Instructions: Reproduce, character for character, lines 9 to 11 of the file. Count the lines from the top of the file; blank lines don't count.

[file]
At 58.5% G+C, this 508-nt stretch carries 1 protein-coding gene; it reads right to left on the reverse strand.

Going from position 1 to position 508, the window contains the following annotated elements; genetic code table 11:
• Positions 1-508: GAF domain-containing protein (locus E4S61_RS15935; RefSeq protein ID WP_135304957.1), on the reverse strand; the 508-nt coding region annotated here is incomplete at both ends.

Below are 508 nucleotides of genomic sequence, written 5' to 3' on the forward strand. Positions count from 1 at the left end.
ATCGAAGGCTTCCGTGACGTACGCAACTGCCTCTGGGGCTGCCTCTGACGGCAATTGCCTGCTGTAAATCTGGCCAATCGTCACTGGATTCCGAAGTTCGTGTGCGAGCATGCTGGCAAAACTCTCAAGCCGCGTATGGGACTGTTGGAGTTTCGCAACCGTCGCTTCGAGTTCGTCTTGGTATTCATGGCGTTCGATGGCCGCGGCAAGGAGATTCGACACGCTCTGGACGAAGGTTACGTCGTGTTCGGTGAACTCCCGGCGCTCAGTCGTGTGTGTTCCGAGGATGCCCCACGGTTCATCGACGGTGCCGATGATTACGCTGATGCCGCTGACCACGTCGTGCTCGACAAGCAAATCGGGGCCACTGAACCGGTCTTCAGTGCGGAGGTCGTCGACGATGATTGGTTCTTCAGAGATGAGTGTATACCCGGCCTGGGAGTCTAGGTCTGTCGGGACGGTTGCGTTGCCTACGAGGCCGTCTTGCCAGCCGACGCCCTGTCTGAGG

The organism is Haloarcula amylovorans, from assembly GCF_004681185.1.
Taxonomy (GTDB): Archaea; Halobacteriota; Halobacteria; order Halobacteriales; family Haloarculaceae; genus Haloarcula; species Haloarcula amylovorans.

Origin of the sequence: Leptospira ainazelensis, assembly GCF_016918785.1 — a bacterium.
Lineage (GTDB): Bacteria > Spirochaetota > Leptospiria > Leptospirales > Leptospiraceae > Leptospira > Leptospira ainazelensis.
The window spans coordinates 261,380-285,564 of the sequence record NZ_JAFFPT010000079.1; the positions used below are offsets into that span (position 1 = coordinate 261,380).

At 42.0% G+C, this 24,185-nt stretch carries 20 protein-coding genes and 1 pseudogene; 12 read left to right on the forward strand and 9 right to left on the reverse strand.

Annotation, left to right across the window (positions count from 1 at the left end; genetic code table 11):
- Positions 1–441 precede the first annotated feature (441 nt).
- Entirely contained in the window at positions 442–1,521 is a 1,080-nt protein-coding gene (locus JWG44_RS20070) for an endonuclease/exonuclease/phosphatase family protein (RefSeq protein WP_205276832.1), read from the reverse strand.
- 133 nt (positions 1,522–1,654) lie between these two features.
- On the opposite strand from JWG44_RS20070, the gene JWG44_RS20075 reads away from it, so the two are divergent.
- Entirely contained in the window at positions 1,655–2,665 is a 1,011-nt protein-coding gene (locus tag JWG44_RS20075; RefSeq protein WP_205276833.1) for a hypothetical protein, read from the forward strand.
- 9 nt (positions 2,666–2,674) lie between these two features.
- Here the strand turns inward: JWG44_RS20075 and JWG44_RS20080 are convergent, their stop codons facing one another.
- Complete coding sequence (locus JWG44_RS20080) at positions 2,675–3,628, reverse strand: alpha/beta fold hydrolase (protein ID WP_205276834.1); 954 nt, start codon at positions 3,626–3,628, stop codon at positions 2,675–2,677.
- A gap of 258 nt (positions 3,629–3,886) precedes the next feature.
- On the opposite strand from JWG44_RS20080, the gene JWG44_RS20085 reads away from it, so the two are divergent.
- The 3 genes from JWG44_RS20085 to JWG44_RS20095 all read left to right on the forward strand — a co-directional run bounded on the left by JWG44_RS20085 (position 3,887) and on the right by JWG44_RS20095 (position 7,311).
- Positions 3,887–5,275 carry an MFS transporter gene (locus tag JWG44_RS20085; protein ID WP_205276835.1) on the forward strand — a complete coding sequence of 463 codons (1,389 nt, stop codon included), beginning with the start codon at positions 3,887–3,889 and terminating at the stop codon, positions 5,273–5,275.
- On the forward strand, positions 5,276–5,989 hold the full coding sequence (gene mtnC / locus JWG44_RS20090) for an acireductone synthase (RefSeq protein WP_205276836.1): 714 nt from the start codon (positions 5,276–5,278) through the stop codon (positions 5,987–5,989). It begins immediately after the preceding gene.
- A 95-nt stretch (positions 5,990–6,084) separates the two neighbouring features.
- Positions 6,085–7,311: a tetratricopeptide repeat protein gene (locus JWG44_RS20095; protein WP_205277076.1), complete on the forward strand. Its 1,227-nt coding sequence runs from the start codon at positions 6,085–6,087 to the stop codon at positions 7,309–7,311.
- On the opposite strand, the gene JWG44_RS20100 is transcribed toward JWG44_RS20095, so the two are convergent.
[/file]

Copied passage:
Lineage (GTDB): Bacteria > Spirochaetota > Leptospiria > Leptospirales > Leptospiraceae > Leptospira > Leptospira ainazelensis.
The window spans coordinates 261,380-285,564 of the sequence record NZ_JAFFPT010000079.1; the positions used below are offsets into that span (position 1 = coordinate 261,380).

At 42.0% G+C, this 24,185-nt stretch carries 20 protein-coding genes and 1 pseudogene; 12 read left to right on the forward strand and 9 right to left on the reverse strand.